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Monday, February 24, 2020
Connecting Our Communities

Getting caught up in a web of family fun

New theatre group starts with a production of the beloved tale of Charlotte’s Web

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The unlikely friendship between a pig and a spider, not to mention a whole barnyard full of characters, is the stuff of childhood memories, Charlotte’s Web having charmed many of us since its publication in 1952.

The latest iteration of E. B. White’s classic tale is set to hit the stage thanks to the newly launched Centre Wellington Theatre Productions.

Building on the many themes of the novel, including friendship, the circle of life, and being an outsider, the stage adaptation brings the story to life.

“I felt that it was something that hadn’t been done (locally) but, apart from that, as a new theatre group we really wanted to make our presence known in the community as a family-oriented group, so we are really focusing on putting on family shows,” said  director Jennifer Milne on the decision to stage Charlotte’s Web.

The runt of a litter, Wilbur (played by Harry Follon and then Ray Kavanagh) gets adopted by Fern Arable (Brooke Stoltz) and a bond starts to form between the two. Once bigger, Wilbur is sold to Fern’s uncle, Homer Zuckerman (Steve Johnson), who plans to eventually slaughter the pig for his meat.

In his new environment Wilbur finds himself feeling lonely. “He’s with these new creatures that he’s never met before or encountered before. They all have known each other so he’s the outsider, he’s the newcomer. The only one that really does seem to embrace him at first is Charlotte and he’s the only one that seems to embrace her as well,” Milne explained.

A new friendship forms between the Wilbur and Charlotte (Oriana Abrahamse).

“The two actors that play Wilbur and Charlotte started doing rehearsals by themselves two weeks beforehand so that they could really develop that relationship and discuss how this unlikely friendship did occur – spiders are not a creature that are loved by a whole lot of people,” Milne added.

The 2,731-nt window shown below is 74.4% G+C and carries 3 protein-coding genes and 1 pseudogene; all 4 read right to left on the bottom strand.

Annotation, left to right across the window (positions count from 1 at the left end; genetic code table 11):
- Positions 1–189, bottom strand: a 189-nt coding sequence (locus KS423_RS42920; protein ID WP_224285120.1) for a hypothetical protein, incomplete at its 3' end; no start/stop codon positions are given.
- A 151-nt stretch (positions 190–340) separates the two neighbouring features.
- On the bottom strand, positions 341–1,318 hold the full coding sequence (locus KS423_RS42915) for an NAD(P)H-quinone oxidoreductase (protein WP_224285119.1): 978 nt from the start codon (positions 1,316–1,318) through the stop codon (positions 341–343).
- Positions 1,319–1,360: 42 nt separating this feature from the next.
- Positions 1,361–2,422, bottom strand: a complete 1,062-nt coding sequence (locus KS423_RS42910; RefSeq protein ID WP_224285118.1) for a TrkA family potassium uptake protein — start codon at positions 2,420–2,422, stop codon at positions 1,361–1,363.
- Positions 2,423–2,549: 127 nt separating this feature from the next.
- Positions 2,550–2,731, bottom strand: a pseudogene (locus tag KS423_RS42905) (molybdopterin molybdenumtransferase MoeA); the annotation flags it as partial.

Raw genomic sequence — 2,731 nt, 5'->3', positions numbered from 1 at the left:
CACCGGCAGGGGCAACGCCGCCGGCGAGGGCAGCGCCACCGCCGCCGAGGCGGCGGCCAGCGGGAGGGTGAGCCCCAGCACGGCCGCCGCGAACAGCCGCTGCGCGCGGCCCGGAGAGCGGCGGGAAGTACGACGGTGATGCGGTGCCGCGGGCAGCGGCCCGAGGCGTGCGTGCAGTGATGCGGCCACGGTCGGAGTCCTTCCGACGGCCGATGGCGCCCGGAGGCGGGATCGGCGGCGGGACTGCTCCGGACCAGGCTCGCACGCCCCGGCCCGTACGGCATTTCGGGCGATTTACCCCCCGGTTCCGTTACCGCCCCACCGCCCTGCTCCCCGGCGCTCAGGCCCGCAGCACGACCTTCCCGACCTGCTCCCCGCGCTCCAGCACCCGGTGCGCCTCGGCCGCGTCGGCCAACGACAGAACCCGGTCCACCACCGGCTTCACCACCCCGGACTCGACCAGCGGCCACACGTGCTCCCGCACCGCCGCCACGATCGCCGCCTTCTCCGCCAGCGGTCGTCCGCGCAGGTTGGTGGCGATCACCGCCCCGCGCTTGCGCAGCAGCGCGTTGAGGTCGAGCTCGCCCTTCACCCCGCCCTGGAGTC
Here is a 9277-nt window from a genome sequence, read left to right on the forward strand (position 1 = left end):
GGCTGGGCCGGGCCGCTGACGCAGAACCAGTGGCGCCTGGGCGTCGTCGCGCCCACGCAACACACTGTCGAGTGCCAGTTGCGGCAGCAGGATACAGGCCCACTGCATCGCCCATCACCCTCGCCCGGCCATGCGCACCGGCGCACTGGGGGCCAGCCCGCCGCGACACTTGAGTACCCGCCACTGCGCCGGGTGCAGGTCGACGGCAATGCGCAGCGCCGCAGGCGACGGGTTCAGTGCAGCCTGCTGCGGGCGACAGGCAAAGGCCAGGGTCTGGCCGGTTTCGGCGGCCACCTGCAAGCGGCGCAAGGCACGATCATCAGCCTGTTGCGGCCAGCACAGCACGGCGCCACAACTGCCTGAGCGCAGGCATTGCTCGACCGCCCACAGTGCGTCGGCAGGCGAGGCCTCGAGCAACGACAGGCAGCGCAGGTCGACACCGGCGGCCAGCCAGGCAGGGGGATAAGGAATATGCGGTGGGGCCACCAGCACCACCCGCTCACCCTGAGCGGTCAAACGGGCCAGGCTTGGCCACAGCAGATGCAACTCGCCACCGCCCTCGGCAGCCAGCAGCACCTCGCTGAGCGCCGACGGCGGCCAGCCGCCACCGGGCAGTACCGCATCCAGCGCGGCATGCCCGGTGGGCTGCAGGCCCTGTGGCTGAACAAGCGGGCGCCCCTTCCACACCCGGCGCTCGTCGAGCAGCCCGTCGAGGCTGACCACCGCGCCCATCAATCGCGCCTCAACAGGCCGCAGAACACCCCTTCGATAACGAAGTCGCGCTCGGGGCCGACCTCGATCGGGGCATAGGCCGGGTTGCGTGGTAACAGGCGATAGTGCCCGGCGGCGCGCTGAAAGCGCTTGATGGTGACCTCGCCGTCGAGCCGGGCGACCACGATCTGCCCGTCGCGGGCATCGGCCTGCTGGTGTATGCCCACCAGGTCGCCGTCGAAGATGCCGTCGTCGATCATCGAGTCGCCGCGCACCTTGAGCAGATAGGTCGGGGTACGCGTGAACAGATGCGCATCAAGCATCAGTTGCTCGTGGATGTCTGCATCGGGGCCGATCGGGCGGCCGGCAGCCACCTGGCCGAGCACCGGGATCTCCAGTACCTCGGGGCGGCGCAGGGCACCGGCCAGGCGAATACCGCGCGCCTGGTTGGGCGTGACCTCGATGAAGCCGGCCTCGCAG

The pair of animals start talking every day and the other creatures in the barn start to open up to Charlotte, who was considered an outsider before Wilbur showed up. Charlotte hatches a plan to prevent Wilbur from being slaughtered.

Through a rollercoaster of emotions during the performance the audience is able to connect with the story like they never have before, Milne says, with a lot of tender moments mixed with humour.

 “We certainly have something for everybody in there.”

Though successful in keeping Wilbur from being slaughtered as winter approaches, Charlotte’s own brief lifespan runs it inevitable course as the year winds down. Her passing causes the barn animals to react in sadness such that they truly understand what it was like to have a friend like her.

“’It’s kind of neat how you see the cycle of life, then of course Charlotte’s death brings on her babies at the end, which is really sweet. We got three sweet little girls that play the baby spiders at the end who are just adorable,” said Milne. “We ended on a very happy note with the birth of her babies and they become friends with Wilbur and the rest of the barn animals as well.”

As a new theatre group, there is a focus on making a presence in the community, said Milne, noting that’s why they started off with a light-hearted performance that is known and loved by many.

Alongside Milne, is Simon Lebovitz and Denise Gismondi, who are supporting with the production but eventually they will alternate their roles and take turns at directing future performances.

“We are taking everything we have learned from our experience – combined we’ve got over 100 years of theatre experience together. We’re bringing in a fresh new approach and quality theatre at a reasonable price that people can afford,” Milne said of the team.

The rehearsals for the play started back in August where the crew met three times a week to practice and learn the story. Now they are ready to put the show on the stage November 14-17 at Melville United Church in Fergus. The two shows on November 16 and 17 will be matinee performances that will go on at 2 p.m., while the rest of the shows start at 7 p.m. Tickets are $20 for adults and $15 for children, available for purchase online or by calling 519-787-1981.

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